Five ways to make friends at university
Off to university in the UK this autumn? Don’t be scared, take a deep breath and just say hello
- Student life
One of the biggest concerns for many new university students is making friends, and it is always surprising to discover how many students worry about this. Try to remember that everyone is in the same boat, and that everyone has concerns about finding a friendship group.
Here are some helpful tips on trying to make friends at university. And don’t feel like you can only use these as a first year!
Join some freshers’ groups online
Just after A levels, a host of freshers’ groups will pop up on Facebook, usually including an official university freshers’ week group and others that are related to your course and hall of residence. Make sure that you join these groups and strike up conversations with some members. Try talking to someone online and then transferring it to “real life” when you arrive at university. Joining such groups is also a good way to keep up to date with freshers’ events that are occurring on campus and in your halls.
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If you aren’t living in university accommodation in your first year, then join a group for halls that you like the look of, or one that is located near to where you will be living. The groups are not usually restricted to residents and most people will be happy to socialise with students who aren’t living in their halls.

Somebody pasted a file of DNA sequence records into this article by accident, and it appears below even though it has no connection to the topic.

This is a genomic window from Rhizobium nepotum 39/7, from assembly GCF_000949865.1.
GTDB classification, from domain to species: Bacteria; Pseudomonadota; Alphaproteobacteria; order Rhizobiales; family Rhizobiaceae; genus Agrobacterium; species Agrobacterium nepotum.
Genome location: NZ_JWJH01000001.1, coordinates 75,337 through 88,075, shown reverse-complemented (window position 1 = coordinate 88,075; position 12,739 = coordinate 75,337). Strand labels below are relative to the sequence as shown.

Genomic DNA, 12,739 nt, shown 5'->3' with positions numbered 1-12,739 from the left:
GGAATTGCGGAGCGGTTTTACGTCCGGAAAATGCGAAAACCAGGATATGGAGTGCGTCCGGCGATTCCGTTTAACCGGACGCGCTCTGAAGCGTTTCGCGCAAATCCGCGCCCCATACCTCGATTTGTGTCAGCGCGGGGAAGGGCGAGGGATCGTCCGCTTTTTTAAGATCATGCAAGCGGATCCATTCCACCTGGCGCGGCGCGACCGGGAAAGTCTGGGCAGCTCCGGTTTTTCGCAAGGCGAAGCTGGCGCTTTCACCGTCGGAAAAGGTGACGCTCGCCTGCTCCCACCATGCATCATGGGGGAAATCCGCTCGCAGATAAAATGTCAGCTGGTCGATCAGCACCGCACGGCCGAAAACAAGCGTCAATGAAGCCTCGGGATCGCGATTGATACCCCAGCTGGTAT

Take the plunge and say hello
University is a time in your life where it is totally acceptable to strike up a conversation with a stranger. If this is completely out of your comfort zone, start by talking to someone who sits next to you in a lecture or seminar. You will already have something to talk about, as you are both on the same course, so ask them about a reading list or which module they are most looking forward to.
This is another way (probably the best way) to find people guaranteed to have at least one thing in common with you. Head to some taster sessions for societies that you like the look of during freshers’ week. You can try as many as you like, so don’t be afraid to pick up that hobby that you’ve always wanted to try, or to join a society for something that you are already familiar with.
Additionally, don’t feel as though you are restricted to just joining university societies. If there is something happening in your university city that you like the look of, get involved and widen your friendship pool.
Read next: everything you need to know about student societies at university
Keep your door open and have some treats on hand
If you are in university accommodation, leave your door open while moving in. It gives the impression that you are receptive to making friends and also provides you with the opportunity to have a look at who you will be living with for the next year. Also, keeping a packet of biscuits or chocolates in your room to offer to people will definitely earn you popularity points!
Don’t assume you’ll make friends for life during freshers’ week
Most people say that university friends are friends for life. And while this is often the case, it doesn’t mean that these are friends that they made during freshers’ week. You have at least three years to make good friends, and remember that making friends is an ongoing process.
Don’t put pressure on yourself immediately to seek out people who you think might stand the test of time. Instead, speak to as many people as you can, and it will slowly and naturally become apparent who will stick around after you graduate.
Read more: my advice for prospective students